# Give correct answer when have two random variables, X and Y. X is the

Give correct answer when have two random variables, X and Y. X is the value of a fair die, Y is the result of a coin flip, with heads being 1 and tails being 0.
$E\left[X\right]=\sum _{k=1}^{6}\frac{k}{6}=\frac{7}{2},\phantom{\rule{1em}{0ex}}\text{and}\phantom{\rule{1em}{0ex}}E\left[Y\right]=\frac{1}{2}$. Thus
$E\left[X\right]E\left[Y\right]=\frac{7}{4}$.
That the expectation of XY is not multiplicative, i.e.: E[X]E[Y] is not necessarily equal to E[XY]. But I'm confused about what E[XY] means in the first place. That is, is E[XY] each possible value of the two events combined, multiplied by the probability that the two events occur?
That is, is $E\left[XY\right]=\frac{1}{2}\left(1\right)\sum _{k=1}^{6}\frac{k}{6}+\frac{1}{2}\left(0\right)\sum _{k=1}^{6}\frac{k}{6}=\frac{7}{4}?$ If not, what is it?
Due to a typo the last equation $\left[XY\right]=\frac{1}{2}\left(1\right)\sum _{k=1}^{6}\frac{k}{6}+\frac{1}{2}\left(0\right)\sum _{k=1}^{6}\frac{k}{6}$ was evaluated as . I'd appreciate it if responders told me whether this is a correct value for E[XY].
That concerned with how to calculate E[XY] in the quickest way possible, but how to interpret what E[XY] means. E[X]E[Y]=E[XY] for independent events doesn't concern me as much as why that is the case, and how to manually evaluate E[XY] in order to prove that indeed E[XY]=E[X]E[Y].

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accimaroyalde
We should separate the meaning of E(XY) from whatever devices we use to compute the expectation.
What does XY mean? It is a random variable. In our particular example, imagine the following game. We roll a fair die and a fair coin. If the die shows k and the coin shows Head, we get (k)(1) dollars. If the die shows k and the coin shows Tail, we get (k)(0) dollars, that is, 0.
The random variable XY is the amount of money we get. It takes on values 0,1,2,3,…,6, with various probabilities, it has a certain distribution. Then E(XY) is the expected value (mean) of XY, in the usual sense.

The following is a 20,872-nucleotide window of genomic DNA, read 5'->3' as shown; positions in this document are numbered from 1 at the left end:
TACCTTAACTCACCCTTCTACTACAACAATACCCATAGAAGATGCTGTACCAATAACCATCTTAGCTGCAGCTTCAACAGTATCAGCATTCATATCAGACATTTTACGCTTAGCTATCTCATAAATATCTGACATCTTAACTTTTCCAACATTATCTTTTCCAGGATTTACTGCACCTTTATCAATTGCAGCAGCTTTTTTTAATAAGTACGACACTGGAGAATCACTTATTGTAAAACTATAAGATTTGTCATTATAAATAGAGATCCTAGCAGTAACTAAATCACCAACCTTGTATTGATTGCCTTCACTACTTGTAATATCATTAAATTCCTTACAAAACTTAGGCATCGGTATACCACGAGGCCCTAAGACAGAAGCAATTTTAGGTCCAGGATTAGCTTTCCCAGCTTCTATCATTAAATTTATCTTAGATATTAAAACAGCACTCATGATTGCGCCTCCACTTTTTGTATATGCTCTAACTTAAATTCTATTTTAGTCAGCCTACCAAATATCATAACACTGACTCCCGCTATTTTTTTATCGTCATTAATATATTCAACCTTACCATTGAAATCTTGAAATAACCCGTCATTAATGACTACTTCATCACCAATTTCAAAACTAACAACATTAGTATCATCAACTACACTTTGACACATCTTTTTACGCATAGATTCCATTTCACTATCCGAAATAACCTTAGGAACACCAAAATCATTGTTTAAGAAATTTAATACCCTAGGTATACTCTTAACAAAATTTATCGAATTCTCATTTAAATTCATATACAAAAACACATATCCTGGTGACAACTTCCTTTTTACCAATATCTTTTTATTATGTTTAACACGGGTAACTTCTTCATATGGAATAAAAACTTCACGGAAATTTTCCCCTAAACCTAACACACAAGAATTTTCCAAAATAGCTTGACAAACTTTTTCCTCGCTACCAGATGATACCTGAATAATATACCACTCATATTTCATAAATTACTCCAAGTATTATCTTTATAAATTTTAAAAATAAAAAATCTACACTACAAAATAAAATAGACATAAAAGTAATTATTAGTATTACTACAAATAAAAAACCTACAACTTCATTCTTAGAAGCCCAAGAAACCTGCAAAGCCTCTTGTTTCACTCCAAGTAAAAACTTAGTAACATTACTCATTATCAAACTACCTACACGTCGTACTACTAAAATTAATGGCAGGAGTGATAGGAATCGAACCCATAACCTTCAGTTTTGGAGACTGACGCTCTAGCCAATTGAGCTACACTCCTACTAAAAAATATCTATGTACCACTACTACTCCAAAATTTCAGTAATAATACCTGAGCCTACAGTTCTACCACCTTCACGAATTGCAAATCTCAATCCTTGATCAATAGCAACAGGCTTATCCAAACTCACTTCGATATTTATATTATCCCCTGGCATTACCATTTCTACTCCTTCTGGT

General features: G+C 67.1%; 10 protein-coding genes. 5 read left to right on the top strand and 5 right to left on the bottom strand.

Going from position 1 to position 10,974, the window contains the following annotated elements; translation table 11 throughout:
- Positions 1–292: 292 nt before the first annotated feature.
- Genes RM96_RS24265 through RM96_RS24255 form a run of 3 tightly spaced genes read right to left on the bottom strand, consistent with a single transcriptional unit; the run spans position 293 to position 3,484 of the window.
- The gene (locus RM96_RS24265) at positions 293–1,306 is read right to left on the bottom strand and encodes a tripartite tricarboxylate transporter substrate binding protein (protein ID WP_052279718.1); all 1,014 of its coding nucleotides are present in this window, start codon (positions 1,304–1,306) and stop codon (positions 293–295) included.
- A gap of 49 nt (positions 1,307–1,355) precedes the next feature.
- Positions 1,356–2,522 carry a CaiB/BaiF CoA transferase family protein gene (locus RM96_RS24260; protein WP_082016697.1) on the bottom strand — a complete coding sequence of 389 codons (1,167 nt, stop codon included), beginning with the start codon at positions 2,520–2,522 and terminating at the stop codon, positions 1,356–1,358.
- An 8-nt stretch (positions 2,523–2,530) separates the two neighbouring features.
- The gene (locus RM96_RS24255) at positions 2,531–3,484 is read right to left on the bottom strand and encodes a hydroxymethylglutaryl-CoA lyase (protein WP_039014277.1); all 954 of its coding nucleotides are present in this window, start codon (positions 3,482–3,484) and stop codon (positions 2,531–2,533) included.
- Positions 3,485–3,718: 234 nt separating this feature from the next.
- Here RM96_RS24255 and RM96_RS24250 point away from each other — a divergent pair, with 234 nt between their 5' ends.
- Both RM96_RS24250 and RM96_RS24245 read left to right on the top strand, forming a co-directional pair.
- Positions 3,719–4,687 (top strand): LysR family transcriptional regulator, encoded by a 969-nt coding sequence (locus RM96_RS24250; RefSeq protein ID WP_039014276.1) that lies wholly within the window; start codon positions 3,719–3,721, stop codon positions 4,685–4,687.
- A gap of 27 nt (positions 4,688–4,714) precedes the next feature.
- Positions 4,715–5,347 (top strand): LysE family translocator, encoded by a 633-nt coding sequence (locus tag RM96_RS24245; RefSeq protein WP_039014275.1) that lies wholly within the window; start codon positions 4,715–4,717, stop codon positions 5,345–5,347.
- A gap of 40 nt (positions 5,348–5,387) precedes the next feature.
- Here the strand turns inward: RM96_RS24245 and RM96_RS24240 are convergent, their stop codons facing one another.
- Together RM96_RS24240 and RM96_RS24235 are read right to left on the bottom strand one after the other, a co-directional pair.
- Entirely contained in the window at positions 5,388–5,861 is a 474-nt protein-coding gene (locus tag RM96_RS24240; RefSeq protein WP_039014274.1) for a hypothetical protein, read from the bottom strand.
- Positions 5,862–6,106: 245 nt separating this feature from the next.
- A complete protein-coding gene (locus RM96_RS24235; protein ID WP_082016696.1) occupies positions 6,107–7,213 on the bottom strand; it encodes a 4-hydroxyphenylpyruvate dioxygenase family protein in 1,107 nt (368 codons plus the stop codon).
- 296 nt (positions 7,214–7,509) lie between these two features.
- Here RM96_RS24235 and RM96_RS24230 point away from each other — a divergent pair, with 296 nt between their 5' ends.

In this case, $Pr\left(XY=0\right)=\frac{1}{2},\phantom{\rule{1em}{0ex}}\text{and}\phantom{\rule{1em}{0ex}}Pr\left(XY=n\right)=\frac{1}{12}f\phantom{\rule{1em}{0ex}}\text{or}\phantom{\rule{1em}{0ex}}n=1,2,\dots ,6$. Now we can compute E(XY). We have
$E\left(XY\right)=\frac{1}{2}\left(0\right)+\frac{1}{12}\left(1\right)+\frac{1}{12}\left(2\right)+\cdots +\frac{1}{12}\left(6\right)$.
But in this case, there is a shortcut. Since X and Y are independent, we have E(XY)=E(X)E(Y), and therefore there is no need to find the distribution of XY.

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Janet Young
XY denotes a new random variable. You could call it Z if you want, and work out its distribution. Then E[XY] just means E[Z].
So in your case, since X takes the discrete uniform distribution on {1,2,3,4,5,6} and Y takes the discrete uniform distribution on {0,1}, the product XY takes values in {0,1,2,3,4,5,6}. XY does NOT have a uniform distribution, though. See if you can work out its distribution directly.
Hint: $P\left(XY=0\right)=P\left(X=0\phantom{\rule{1em}{0ex}}\text{or}\phantom{\rule{1em}{0ex}}Y=0\right)=P\left(Y=0\right)=\frac{1}{2}$
And $P\left(XY=1\right)=P\left(X=1\phantom{\rule{1em}{0ex}}\text{and}\phantom{\rule{1em}{0ex}}Y=1\right)=P\left(X=1\right)\cdot P\left(Y=1\right)=\frac{1}{6}\cdot \frac{1}{2}=\frac{1}{12}$
And so on. (I've assumed X and Y are independent.)

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